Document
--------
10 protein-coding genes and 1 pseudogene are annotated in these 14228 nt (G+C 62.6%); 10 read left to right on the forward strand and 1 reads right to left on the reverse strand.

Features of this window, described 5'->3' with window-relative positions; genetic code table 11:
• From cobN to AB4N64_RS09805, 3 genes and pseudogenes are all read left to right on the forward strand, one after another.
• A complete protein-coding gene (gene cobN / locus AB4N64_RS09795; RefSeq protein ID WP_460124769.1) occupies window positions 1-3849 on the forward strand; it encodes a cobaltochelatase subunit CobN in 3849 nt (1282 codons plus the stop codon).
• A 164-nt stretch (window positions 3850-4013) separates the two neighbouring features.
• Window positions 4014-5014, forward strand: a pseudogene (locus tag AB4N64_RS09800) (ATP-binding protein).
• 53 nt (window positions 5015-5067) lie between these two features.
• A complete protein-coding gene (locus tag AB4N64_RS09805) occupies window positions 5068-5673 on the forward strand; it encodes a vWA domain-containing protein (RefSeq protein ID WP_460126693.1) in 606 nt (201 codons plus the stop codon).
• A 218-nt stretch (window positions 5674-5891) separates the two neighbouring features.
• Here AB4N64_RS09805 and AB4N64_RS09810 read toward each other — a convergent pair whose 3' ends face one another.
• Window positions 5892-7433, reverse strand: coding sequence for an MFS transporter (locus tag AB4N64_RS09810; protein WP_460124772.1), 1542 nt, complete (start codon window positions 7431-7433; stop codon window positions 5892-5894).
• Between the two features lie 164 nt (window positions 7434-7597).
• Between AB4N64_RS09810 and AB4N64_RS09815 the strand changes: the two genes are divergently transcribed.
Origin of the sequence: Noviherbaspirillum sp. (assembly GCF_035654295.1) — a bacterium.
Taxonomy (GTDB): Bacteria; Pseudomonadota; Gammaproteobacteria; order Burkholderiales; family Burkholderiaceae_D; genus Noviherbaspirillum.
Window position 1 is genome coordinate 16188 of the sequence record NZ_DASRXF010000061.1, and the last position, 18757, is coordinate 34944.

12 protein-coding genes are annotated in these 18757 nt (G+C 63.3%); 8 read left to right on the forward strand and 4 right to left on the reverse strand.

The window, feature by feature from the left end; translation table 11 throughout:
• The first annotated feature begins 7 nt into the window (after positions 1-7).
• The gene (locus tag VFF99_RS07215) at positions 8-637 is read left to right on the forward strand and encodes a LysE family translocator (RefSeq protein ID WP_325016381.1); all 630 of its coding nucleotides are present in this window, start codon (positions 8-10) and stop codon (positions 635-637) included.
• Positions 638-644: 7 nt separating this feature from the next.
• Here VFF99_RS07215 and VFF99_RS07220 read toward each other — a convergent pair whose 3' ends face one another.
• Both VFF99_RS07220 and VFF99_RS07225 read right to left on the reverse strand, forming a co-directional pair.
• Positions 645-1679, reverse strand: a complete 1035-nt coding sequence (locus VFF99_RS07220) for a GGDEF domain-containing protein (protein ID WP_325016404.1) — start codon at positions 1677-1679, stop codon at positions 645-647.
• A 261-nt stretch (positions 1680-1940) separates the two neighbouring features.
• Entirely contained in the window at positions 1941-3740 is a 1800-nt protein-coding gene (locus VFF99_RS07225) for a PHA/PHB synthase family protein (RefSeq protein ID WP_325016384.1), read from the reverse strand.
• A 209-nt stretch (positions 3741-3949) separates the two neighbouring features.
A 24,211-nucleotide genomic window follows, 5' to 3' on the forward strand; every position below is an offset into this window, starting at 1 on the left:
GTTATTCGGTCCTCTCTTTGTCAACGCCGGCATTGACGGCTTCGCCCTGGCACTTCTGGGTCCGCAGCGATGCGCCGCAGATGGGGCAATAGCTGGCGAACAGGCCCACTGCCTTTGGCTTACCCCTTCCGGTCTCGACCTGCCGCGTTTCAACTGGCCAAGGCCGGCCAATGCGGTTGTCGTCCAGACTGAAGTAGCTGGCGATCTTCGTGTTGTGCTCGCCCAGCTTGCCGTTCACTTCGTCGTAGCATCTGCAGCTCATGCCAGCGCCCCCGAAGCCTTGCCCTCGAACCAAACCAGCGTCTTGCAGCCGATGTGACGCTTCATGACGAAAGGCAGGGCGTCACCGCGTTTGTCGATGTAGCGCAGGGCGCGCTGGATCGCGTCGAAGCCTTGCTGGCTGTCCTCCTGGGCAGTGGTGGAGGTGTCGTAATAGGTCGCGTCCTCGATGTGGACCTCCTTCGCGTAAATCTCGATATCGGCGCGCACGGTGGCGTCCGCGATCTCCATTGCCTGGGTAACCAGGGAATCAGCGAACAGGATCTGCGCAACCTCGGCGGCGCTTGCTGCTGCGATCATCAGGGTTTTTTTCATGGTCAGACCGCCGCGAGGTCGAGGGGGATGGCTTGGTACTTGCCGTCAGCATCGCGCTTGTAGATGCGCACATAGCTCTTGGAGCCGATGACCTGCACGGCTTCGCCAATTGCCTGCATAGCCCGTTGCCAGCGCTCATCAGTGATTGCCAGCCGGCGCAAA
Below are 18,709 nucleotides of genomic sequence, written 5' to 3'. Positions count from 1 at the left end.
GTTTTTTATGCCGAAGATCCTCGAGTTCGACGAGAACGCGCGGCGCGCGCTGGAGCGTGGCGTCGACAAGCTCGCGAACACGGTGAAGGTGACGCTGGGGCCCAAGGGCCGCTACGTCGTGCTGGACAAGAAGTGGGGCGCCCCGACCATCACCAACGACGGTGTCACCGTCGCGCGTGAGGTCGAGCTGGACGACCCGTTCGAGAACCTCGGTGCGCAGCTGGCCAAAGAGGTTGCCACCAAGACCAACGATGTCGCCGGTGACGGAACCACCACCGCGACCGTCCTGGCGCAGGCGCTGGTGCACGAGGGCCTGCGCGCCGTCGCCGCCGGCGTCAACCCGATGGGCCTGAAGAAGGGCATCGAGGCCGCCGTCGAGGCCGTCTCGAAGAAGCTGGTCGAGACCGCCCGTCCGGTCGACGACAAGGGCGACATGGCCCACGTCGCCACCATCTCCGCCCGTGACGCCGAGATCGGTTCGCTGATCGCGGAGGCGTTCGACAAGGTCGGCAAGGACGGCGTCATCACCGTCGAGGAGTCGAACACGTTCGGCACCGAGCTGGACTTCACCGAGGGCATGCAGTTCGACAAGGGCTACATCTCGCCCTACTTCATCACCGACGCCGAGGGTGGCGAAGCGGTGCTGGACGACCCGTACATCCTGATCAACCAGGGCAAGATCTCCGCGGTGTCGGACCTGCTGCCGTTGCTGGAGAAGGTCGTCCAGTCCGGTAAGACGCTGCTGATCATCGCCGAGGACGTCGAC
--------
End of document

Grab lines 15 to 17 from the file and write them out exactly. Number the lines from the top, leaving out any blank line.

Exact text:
Taxonomy (GTDB): Bacteria; Pseudomonadota; Gammaproteobacteria; order Burkholderiales; family Burkholderiaceae_D; genus Noviherbaspirillum.
Window position 1 is genome coordinate 16188 of the sequence record NZ_DASRXF010000061.1, and the last position, 18757, is coordinate 34944.

12 protein-coding genes are annotated in these 18757 nt (G+C 63.3%); 8 read left to right on the forward strand and 4 right to left on the reverse strand.